"Civil actions of which the circuit court has original jurisdiction shall be commenced in the county in which the defendant or any of them may be found, and if the defendant is a domestic corporation, in the county in which said corporation is domiciled, or in the county where the cause of action may occur or accrue except where otherwise provided * * *. If a citizen resident in this state shall be sued in any action, not local, out of the county of his household and residence, or if a public officer be sued in any such action, out of the county of his household and residence, although a surety or sureties, on his bond, or other joint defendant, sued, with him, be found or be subject to action in such county, the venue shall be changed, on his application, before the jury is impaneled, to the county of his household and residence, whether such suit is filed before or after such officer's term of office has expired." (Emphasis added).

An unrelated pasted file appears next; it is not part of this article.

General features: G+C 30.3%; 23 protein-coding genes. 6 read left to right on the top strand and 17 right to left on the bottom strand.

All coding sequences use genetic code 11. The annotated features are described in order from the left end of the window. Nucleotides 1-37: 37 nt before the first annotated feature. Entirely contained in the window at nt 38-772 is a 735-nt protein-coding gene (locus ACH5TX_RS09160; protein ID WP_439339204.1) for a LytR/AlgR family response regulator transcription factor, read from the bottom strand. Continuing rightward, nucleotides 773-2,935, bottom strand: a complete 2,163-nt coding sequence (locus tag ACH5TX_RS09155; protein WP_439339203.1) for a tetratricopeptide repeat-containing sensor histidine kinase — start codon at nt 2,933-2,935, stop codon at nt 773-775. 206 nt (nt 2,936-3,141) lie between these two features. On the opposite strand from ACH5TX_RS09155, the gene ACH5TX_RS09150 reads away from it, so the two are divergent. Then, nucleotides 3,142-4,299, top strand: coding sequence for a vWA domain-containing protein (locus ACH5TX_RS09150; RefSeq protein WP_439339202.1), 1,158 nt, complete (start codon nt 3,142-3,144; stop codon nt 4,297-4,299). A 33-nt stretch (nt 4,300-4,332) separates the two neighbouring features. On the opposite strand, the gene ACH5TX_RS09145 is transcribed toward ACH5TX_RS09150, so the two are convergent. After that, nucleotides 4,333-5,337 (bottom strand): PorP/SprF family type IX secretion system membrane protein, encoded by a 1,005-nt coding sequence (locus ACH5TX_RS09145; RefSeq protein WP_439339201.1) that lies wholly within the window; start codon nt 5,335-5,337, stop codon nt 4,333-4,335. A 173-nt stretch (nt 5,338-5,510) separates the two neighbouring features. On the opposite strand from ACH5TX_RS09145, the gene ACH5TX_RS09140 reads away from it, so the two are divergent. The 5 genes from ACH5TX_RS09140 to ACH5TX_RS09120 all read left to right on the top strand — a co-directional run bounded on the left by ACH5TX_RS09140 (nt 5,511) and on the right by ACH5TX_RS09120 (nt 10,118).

In delineating the jurisdiction of the county court, Section 1604 Mississippi Code 1942 Annotated (Supp. 1968) provides in part:

"[A]nd it shall have jurisdiction concurrent with the circuit and chancery courts in all matters of law and equity wherein the amount of value of the thing in controversy shall not exceed, exclusive of costs and interest, the sum of Ten Thousand Dollars ($10,000.00). * * *"

Under the provisions of Sections 1433 and 1604, the Hinds County Court had jurisdiction of the subject matter. Venue jurisdiction is all that is involved in this case.

As to venue and what a defendant must do to correct it, Section 1441 Mississippi Code 1942 Annotated (1956) has this to say: